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How to study: and other skills for success in college

How to study: and other skills for success in college

Mundsack, Allan; Morgan, Clifford Thomas; Deese, Ellin K; Deese, James, 1921-1999

eBook, Electronic resource, Book. English. Electronic books.
5th ed.
Published New York: McGraw-Hill, ©2003

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Details

Statement of responsibility: Allan Mundsack, James Deese, Ellin K. Deese
ISBN: 0071406077, 007142590X, 9780071406079, 9780071425902
Note: Includes bibliographical references and index.
Note: Print version record.
Note: Revised edition of: How to study. 4th ed. / revised by James Deese, Ellin K. Deese.
Physical Description: 1 online resource (ix, 209 pages) : illustrations
Subject: Study skills.; EDUCATION Higher.; College student orientation United States.; College student orientation.; United States.
Local note: eBooks on EBSCOhost All EBSCO eBooks

Contents

  1. Getting Off to a Good Start
  2. The Art of Studying
  3. The Classroom Experience
  4. The Art of Reading
  5. Studying from Textbooks
  6. Taking Examinations
  7. Writing Papers
  8. Studying a Foreign Language
  9. Computers, Mathematics, and Science
  10. Getting Help.
  11. Cover
  12. Copyright
  13. Table of Contents
  14. Preface
  15. To the Student
  16. About The Authors
  17. Chapter 1 Getting Off to a Good Start
  18. WHY GO TO COLLEGE?
  19. EVALUATING YOUR PRIORITIES
  20. Rating Your Abilities
  21. What You Can Learn from Your Standardized Test Scores
  22. Self-Rating of Traits and Abilities
  23. How Motivated Are You?
  24. Are You Prepared for the Competition?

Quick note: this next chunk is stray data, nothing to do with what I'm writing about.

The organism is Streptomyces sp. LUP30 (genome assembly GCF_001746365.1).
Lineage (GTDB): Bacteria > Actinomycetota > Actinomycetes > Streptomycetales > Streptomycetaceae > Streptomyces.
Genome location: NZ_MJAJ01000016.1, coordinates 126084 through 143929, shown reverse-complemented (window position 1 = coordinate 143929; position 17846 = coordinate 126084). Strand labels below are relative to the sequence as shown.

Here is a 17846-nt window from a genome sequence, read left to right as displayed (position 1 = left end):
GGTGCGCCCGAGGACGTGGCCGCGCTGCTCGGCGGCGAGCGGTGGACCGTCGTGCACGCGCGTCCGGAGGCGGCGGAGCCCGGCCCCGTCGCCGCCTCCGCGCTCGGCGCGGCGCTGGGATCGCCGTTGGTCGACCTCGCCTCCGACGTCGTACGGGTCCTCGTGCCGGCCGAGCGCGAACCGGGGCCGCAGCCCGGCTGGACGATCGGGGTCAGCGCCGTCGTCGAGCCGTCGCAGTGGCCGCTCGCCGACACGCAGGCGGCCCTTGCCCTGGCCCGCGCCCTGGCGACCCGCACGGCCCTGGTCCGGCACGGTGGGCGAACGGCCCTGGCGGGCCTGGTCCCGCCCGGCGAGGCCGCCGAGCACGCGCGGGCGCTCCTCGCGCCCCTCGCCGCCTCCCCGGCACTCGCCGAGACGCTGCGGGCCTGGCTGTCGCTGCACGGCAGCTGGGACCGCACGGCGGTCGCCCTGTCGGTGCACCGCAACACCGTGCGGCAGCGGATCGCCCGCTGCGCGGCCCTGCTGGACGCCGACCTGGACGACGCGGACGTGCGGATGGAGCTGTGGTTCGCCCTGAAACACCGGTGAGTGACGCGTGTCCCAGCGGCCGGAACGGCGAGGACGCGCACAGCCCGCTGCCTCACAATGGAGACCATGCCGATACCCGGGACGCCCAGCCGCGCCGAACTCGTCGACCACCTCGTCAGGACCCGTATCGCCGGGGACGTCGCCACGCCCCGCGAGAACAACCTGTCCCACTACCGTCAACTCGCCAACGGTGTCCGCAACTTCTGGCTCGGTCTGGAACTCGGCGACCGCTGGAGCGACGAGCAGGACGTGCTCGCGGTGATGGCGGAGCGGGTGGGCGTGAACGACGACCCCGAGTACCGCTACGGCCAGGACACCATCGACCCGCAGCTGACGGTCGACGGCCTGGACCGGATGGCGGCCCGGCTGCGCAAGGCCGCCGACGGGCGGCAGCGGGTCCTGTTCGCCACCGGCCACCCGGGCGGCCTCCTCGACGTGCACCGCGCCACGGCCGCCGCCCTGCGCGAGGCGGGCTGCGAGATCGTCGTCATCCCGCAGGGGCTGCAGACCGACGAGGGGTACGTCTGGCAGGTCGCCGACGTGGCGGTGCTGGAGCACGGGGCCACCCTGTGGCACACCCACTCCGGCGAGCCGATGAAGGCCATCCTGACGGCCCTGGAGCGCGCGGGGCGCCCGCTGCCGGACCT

25. Examining Alternatives
  26. WHAT TO EXPECT
  27. LIVING ARRANGEMENTS
  28. Living at Home
  29. Living in a Dormitory
  30. ORIENTATION AND ADVISING
  31. LEARNING TO COPE
  32. Academic Demands
  33. Social Pressures
  34. Parental Pressure
  35. Financial Pressures
  36. Being Involved
  37. Chapter 2 The Art of Studying
  38. IMPROVING MOTIVATION
  39. Motivation for College
  40. The Importance of Grades
  41. Satisfaction in Study
  42. Study Groups
  43. Technology
  44. Keeping an Open Mind
  45. Learning Modes
  46. DEVELOPING PERSONAL EFFICIENCY
  47. The Value of a Schedule
  48. A Sample Schedule
  49. Studying for Lecture Classes
  50. Studying for Mathematics and Language Classes
  51. Making a Schedule
  52. Blocking Out Your Study Time
  53. Revising a Schedule
  54. Using Time Effective
  55. Improving Your Ability to Concentrate
  56. How Good a Student Are You?
  57. STRENGTHENING BASIC SKILLS
  58. Identifying Your Weaknesses
  59. Correcting Your Weaknesses
  60. Chapter 3 The Classroom Experience
  61. HOW TO GET THE MOST OUT OF LECTURE COURSES
  62. Attending Discussion Sections
  63. Understanding How the Course Is Organized
  64. Improving Listening Skills
  65. Taking Good Lecture Notes
  66. Reviewing and Revising
  67. Keeping Lecture Notes
  68. The Five Rs of Taking Notes
  69. Illustration of Reduced Notes
  70. By Way of Caution
  71. Contributing to the Discussion
  72. Exchanging Ideas with Classmates
  73. HOW TO GET THE MOST OUT OF INDEPENDENT STUDY
  74. Planning Your Work
  75. Conferences with Your Faculty Adviser
  76. Preparing Your Paper or Final Report
  77. Some Tips about Independent Study
  78. A FINAL WORD
  79. Chapter 4 The Art of Reading
  80. READING FOR A PURPOSE
  81. Skimming
  82. Getting the Main Idea
  83. Analyzing Paragraphs
  84. Extracting Important Details
  85. Reading for Pleasure
  86. Evaluating What You Read
  87. Expanding What You Read
  88. USING YOUR EYES
  89. Eye Movements
  90. Improving Eye Movements
  91. HOW TO IMPROVE YOUR READING SKILLS
  92. Building a Vocabulary
  93. What You Can Learn from a Dictionary
  94. Common Prefixes, Suffixes, and Latin Roots
  95. Learning to Read Faster
  96. Chart for Increasing Reading Speed
  97. Chapter 5 Studying from Textbooks
  98. FIVE STEPS TO EFFECTIVE STUDY
  99. Survey
  100. Question
  101. The Use of Questions
  102. Read
  103. Recite
  104. Review
  105. UNDERLINING, HIGHLIGHTING, AND OUTLINING TEXTBOOKS
  106. Underlining and Highlighting
  107. Taking Reading Notes
  108. Methods of Outlining
  109. Underlining a Textbook
  110. Outlining from Books
  111. Content of Notes
  112. When Not to Outline
  113. Writing Summaries
  114. Taking Notes from History Texts
  115. Example o.

Author note

Allan Mundsack, M.A.is on the mathematics faculty at Los Angeles Pierce College and has spent 29 years teaching mathematics in the California State College system.